CL1.4

The geological record provides insight into how climate processes may operate and evolve in a high CO2 environment and the nature of the climate system during a turnover from icehouse to greenhouse state — a transition that may potentially occur in the near future. Palaeoenvironmental records and climate models are two contrasting and yet complementary sources of information on past climates. Both approaches independently generate insights into the dynamics of the climate system. However, more information can be extracted about the drivers of climate variability and change when the two approaches are combined. The aim of this session is to share progress in our understanding of global changes based on the integration of geochemical/paleobotanical/sedimentological techniques and numerical models. We invite abstracts that reconstruct Earth’s climate, investigate how the interconnections of the key surface reservoirs (vegetation-ocean-atmosphere-cryosphere-biogeochemistry) impact climate, identify tipping points and thresholds and studies that use climate model outputs to understand the physical controls of climate variability. Pertinent themes may include greenhouse-icehouse transitions and intervals testifying for extreme changes.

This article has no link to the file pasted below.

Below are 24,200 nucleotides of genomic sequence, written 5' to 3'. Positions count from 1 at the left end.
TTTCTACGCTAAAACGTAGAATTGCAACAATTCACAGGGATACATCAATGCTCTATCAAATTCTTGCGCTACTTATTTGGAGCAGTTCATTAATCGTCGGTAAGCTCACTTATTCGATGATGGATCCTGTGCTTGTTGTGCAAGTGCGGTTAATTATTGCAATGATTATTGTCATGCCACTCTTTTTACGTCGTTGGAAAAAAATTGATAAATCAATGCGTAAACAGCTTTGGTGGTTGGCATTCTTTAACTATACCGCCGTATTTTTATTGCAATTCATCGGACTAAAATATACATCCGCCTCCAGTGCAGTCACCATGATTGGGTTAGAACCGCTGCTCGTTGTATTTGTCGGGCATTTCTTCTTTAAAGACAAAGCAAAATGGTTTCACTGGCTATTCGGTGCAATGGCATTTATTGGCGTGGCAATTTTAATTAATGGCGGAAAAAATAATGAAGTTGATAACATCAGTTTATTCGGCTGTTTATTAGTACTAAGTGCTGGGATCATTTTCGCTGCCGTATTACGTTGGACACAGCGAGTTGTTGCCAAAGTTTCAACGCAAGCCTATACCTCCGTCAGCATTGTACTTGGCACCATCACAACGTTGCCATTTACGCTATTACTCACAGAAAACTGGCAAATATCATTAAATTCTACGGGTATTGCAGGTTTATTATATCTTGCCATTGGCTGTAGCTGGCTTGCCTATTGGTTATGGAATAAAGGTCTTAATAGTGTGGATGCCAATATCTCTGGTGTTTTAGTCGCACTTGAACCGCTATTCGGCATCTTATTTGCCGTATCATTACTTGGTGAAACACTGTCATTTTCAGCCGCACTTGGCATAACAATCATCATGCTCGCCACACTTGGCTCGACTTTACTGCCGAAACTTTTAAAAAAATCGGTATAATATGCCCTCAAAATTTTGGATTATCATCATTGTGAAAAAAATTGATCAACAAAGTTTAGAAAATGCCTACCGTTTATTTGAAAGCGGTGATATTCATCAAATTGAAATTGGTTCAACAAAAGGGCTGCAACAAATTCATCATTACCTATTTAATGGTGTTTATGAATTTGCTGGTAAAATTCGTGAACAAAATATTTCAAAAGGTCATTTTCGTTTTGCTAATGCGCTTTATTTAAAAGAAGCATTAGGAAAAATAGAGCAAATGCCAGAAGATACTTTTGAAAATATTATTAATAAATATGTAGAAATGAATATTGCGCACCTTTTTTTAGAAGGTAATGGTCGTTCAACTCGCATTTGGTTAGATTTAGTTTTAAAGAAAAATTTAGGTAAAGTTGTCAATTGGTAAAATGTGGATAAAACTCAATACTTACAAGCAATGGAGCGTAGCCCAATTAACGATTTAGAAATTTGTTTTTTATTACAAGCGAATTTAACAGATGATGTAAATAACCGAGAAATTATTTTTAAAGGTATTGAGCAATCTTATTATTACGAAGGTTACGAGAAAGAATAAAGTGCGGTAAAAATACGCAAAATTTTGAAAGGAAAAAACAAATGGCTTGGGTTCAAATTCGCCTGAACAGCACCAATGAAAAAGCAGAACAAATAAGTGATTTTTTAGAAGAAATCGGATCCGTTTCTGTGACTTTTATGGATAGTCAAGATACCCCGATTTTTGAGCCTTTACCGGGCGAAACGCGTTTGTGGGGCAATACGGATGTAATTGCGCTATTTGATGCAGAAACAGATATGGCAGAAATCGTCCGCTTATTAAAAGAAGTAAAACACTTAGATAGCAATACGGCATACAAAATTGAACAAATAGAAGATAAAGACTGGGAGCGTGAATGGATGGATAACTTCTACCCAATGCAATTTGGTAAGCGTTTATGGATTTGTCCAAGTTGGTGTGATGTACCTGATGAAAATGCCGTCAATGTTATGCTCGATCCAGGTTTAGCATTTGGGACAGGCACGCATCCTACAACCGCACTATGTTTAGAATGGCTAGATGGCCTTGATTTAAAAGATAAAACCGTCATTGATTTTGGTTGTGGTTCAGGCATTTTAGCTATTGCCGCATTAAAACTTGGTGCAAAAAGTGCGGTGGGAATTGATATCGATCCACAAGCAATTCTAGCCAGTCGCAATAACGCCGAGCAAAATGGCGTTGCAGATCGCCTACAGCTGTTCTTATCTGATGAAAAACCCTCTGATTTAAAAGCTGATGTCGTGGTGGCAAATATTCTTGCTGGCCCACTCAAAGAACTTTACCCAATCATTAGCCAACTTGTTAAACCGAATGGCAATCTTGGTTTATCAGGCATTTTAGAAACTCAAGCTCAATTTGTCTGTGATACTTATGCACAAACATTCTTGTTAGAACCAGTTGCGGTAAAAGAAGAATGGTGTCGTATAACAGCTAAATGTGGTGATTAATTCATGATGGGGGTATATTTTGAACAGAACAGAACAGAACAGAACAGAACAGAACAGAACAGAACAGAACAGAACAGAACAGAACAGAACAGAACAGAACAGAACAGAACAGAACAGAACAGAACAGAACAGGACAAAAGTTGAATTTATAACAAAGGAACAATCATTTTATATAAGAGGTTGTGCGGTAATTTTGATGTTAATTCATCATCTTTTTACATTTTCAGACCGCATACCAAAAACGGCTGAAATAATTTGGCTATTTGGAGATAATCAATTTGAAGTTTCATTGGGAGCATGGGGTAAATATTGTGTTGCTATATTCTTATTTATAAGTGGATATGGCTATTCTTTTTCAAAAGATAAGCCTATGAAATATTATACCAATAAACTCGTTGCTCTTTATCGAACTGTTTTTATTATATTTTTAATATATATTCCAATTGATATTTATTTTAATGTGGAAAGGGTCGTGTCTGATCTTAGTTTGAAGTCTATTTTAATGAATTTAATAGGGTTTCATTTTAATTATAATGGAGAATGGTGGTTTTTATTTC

We are pleased to have Martin Ziegler as our invited speaker talking about "Cenozoic climate evolution revealed by clumped isotope thermometry".

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Co-organized by SSP2
Convener: Yannick Donnadieu | Co-conveners: Sietske BatenburgECSECS, Gregor Knorr, Kira Rehfeld, Bas van de Schootbrugge
Displays
| Attendance Mon, 04 May, 14:00–15:45 (CEST)

The geological record provides insight into how climate processes may operate and evolve in a high CO2 environment and the nature of the climate system during a turnover from icehouse to greenhouse state — a transition that may potentially occur in the near future. Palaeoenvironmental records and climate models are two contrasting and yet complementary sources of information on past climates. Both approaches independently generate insights into the dynamics of the climate system. However, more information can be extracted about the drivers of climate variability and change when the two approaches are combined. The aim of this session is to share progress in our understanding of global changes based on the integration of geochemical/paleobotanical/sedimentological techniques and numerical models. We invite abstracts that reconstruct Earth’s climate, investigate how the interconnections of the key surface reservoirs (vegetation-ocean-atmosphere-cryosphere-biogeochemistry) impact climate, identify tipping points and thresholds and studies that use climate model outputs to understand the physical controls of climate variability. Pertinent themes may include greenhouse-icehouse transitions and intervals testifying for extreme changes.
We are pleased to have Martin Ziegler as our invited speaker talking about "Cenozoic climate evolution revealed by clumped isotope thermometry".

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